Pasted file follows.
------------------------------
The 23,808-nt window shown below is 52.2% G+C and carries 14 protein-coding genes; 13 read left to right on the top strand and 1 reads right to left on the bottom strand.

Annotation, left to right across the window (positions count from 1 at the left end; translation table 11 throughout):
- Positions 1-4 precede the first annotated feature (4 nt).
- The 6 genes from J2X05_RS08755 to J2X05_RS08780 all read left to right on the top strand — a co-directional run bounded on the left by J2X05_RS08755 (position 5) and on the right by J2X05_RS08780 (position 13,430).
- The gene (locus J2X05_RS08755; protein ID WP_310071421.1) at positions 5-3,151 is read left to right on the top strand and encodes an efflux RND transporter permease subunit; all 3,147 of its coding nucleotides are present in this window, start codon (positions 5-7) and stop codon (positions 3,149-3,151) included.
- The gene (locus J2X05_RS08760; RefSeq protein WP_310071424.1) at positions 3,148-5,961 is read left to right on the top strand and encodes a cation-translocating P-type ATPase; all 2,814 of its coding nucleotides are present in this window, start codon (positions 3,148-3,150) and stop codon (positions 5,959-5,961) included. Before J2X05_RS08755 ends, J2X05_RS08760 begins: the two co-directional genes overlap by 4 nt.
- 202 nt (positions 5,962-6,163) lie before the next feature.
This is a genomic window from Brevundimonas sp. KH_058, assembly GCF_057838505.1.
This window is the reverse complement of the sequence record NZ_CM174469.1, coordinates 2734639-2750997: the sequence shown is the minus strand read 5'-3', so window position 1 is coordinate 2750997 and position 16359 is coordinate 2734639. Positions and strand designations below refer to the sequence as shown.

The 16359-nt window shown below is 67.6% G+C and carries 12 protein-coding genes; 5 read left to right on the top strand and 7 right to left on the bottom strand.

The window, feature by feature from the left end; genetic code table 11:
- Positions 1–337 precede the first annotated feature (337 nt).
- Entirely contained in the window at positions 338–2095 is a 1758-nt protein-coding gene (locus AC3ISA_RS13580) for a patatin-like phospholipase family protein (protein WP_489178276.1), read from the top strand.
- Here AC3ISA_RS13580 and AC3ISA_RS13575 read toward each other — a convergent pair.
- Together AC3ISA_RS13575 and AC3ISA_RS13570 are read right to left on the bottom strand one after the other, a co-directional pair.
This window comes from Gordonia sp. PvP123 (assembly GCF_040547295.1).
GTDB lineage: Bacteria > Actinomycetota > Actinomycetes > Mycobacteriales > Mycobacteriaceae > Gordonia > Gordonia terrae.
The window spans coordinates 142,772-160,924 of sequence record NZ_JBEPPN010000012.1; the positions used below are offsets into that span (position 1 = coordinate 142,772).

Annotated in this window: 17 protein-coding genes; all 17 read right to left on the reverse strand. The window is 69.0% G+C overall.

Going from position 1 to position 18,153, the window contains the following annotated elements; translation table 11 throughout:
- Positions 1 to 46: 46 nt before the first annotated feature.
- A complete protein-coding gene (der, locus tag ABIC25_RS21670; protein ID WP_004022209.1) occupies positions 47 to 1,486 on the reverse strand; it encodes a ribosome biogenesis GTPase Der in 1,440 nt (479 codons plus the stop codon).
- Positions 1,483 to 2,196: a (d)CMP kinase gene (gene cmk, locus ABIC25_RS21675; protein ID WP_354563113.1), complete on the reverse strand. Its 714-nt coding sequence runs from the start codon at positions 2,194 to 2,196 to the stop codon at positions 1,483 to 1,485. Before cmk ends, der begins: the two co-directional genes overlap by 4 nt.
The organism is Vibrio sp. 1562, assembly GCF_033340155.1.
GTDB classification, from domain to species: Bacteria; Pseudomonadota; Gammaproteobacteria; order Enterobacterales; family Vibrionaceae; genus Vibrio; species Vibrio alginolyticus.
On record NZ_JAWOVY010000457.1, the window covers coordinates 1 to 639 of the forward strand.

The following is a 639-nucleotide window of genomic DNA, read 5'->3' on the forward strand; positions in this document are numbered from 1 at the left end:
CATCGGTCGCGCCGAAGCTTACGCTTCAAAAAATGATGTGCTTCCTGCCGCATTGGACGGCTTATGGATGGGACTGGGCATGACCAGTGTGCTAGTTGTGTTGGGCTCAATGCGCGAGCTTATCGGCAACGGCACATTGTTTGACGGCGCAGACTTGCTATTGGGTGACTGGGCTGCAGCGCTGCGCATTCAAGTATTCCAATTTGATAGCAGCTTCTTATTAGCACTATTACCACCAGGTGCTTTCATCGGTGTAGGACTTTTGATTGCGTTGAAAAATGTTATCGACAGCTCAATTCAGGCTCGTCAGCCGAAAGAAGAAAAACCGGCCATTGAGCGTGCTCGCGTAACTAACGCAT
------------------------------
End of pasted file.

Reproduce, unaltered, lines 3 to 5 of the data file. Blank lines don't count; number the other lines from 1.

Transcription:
- Positions 1-4 precede the first annotated feature (4 nt).
- The 6 genes from J2X05_RS08755 to J2X05_RS08780 all read left to right on the top strand — a co-directional run bounded on the left by J2X05_RS08755 (position 5) and on the right by J2X05_RS08780 (position 13,430).
- The gene (locus J2X05_RS08755; protein ID WP_310071421.1) at positions 5-3,151 is read left to right on the top strand and encodes an efflux RND transporter permease subunit; all 3,147 of its coding nucleotides are present in this window, start codon (positions 5-7) and stop codon (positions 3,149-3,151) included.